Friday, September 21, 2018
Is Modular Construction the Future in California
I attended the Off-Site Construction Expo last week at the beautiful, sunny (and at the time) peaceful UC Berkeley. Sponsored by the Modular Building Institute the expo featured a number of presentations from industry representatives working in or using modular construction techniques for both permanent and temporary structures.
As the New York Times put it in a June 2018 article "California is in the middle of an affordable-housing crisis that cities across the state are struggling to solve." Rick Holliday, a longtime Bay Area real estate developer, thinks one answer lies in an old shipyard in Vallejo, about 40 minutes northeast of San Francisco. Here, in a football-field-sized warehouse where workers used to make submarines, Mr. Holliday recently opened Factory OS, a factory that manufactures homes. In one end go wood, pipes, tile, sinks and toilets; out another come individual apartments that can be trucked to a construction site and bolted together in months." Holliday was a speaker at the Expo and one of the core elements in Factory OS's business plan is the use of a CBA with the Northern California Carpenters to provide a one-stop shop for construction workers--in all crafts.
This effort by the Carpenters has not gone unnoticed by the other trades. At a Bay area forum late last year, Jay Bradshaw from Northern California Regional Carpenters Regional Council observed "growth in modular is a promising opportunity for better and different workforce training and employment for our members." The Carpenter's Union is one of the few unions that has directly engaged with modular development.
And City officials in the Bay area envision modular as one approach to solving the astronomical price of new-home construction (approaching $900 per sqft). As reported in the SF Chronicle, "San Francisco officials continue to scout locations for a factory that can churn out modular housing units, Mayor London Breed is lining up the city to be the first customer. Breed is expected to announce Monday that the city is prepared to spend $100 million on hundreds of modular apartments that would grow the city's stock of affordable housing. Who will run the modular housing factory won't be known for some time, though the leading plan is to seek a private operator on city-owned or city-leased property. And even after a site is selected, it will take years to get a factory up and running."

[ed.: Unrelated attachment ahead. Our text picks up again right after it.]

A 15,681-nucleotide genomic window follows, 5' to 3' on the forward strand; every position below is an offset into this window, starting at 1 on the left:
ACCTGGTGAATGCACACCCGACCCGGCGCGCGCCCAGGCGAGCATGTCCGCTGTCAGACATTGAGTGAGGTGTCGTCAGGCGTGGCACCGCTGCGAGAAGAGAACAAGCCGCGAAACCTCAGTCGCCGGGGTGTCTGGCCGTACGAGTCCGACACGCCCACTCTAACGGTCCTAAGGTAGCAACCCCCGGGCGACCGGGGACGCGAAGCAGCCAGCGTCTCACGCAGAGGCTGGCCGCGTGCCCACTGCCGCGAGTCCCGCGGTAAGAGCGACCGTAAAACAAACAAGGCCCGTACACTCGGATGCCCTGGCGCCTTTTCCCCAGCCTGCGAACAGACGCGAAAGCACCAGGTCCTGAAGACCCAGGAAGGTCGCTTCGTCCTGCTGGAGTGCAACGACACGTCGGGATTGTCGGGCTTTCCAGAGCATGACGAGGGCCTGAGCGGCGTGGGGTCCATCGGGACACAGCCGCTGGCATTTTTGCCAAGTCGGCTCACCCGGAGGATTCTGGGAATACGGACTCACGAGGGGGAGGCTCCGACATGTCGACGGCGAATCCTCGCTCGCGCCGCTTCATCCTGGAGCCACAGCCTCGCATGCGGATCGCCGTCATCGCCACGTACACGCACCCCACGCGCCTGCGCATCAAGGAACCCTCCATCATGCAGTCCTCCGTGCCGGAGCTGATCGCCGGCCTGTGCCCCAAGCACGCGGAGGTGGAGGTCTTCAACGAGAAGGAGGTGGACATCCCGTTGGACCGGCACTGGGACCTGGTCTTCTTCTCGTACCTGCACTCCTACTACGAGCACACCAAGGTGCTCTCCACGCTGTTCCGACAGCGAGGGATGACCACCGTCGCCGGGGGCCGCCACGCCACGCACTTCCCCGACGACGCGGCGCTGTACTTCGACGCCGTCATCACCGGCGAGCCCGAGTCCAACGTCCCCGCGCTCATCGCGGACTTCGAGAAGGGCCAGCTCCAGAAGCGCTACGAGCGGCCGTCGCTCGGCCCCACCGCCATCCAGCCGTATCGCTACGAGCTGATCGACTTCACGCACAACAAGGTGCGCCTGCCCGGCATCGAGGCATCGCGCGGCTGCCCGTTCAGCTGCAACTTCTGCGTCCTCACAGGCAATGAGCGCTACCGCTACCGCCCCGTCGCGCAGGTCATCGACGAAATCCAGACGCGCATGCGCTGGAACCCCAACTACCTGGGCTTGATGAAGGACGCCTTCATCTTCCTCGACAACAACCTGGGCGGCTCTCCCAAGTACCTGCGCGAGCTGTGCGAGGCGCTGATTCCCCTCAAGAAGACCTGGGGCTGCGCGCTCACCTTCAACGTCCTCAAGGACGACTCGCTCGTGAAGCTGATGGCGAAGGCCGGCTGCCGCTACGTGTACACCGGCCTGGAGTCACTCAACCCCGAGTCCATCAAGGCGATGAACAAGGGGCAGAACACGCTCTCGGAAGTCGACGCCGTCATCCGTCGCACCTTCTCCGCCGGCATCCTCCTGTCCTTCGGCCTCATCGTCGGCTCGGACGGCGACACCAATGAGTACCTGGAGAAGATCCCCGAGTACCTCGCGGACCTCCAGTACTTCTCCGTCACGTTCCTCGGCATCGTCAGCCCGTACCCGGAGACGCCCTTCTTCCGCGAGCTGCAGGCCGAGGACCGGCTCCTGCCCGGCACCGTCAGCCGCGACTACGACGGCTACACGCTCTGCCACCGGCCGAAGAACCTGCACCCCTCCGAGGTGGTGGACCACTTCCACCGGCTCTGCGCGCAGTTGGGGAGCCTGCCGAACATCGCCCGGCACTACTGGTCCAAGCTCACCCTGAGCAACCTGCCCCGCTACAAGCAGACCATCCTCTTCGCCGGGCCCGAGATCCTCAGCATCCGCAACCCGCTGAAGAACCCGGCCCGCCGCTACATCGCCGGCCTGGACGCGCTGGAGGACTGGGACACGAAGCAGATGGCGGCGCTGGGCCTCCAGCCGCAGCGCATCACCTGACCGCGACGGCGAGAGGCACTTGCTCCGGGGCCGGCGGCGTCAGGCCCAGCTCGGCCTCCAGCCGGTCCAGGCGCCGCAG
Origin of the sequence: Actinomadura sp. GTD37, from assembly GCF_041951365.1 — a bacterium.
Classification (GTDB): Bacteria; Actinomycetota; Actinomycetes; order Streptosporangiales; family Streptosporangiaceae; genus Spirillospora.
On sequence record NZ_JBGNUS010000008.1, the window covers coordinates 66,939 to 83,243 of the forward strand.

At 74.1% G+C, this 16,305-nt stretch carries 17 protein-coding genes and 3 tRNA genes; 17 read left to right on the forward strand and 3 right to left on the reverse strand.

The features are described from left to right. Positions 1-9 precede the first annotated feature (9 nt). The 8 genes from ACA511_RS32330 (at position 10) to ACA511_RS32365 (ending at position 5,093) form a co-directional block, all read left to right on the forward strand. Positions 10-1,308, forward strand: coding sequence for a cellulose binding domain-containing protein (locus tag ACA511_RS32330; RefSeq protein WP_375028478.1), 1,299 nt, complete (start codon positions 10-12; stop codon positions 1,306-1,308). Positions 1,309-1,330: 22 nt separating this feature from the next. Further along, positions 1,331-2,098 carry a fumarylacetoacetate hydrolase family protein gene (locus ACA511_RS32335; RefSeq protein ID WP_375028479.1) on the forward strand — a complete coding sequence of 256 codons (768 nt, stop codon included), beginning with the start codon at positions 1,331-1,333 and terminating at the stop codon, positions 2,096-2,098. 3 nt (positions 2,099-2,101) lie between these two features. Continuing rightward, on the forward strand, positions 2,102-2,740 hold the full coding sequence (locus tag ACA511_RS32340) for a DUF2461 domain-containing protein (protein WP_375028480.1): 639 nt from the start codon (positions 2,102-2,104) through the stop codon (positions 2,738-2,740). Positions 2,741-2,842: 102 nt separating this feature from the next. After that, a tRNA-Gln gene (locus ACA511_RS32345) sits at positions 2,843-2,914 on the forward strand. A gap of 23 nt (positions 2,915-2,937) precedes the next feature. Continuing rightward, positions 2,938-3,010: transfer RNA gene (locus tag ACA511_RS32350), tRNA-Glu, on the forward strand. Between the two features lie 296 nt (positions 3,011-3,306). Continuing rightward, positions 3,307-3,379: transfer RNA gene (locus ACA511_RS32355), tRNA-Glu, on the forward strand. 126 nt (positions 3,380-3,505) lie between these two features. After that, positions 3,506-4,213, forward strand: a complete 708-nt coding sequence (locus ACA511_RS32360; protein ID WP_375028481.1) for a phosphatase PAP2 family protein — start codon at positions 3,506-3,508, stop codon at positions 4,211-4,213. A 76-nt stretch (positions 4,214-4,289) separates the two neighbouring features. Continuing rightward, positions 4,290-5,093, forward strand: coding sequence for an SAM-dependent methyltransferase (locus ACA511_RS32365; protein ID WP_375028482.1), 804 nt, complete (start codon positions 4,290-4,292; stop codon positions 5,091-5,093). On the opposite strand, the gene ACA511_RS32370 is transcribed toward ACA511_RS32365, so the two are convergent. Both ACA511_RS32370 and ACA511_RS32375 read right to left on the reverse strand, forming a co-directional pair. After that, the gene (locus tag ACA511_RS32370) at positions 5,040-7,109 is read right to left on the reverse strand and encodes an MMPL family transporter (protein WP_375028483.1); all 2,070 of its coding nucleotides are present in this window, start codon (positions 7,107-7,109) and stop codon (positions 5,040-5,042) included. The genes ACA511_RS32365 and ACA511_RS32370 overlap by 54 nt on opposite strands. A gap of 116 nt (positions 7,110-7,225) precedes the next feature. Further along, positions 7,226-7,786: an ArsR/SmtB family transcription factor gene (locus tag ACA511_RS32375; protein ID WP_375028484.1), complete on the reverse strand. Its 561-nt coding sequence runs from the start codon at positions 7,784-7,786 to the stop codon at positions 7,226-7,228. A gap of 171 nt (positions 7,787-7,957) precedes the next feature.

But as the Chronicle pointed out, "Because a substantial portion of the work needed to build modular apartments happens in factories, not on construction sites, the advent of more modular housing in San Francisco initially met stiff resistance from the city's powerful building trades unions, who feared their members would lose out on job opportunities. But modular supporters cleared a big hurdle in January, when Breed, then serving as acting mayor, announced that the unions were on board and willing to partner with the city in the plan to bring the factory to San Francisco. In return for the unions' support, the city provided assurances that workers would participate in planning, developing and, eventually, operating the factory. 'If we decided to do this on our own, without (the building trades), most likely it would fail because they wouldn't be included,' Breed said. 'So instead of bringing them along on the back end, we're bringing them along on the front end to get their support and work with them so we do it right.'" Breed did not clarify what the deal entailed, but it is easy to surmise that the one-stop shop idea won't fly with IBEW and UA.
While it is too early to say how popular modular construction will be across the industry--you can be assured that the State Building and Construction Trades Council and their constituents will seek to control the market - which makes it hard to imagine a future with lower cost construction from modular--when the building trades control the industry.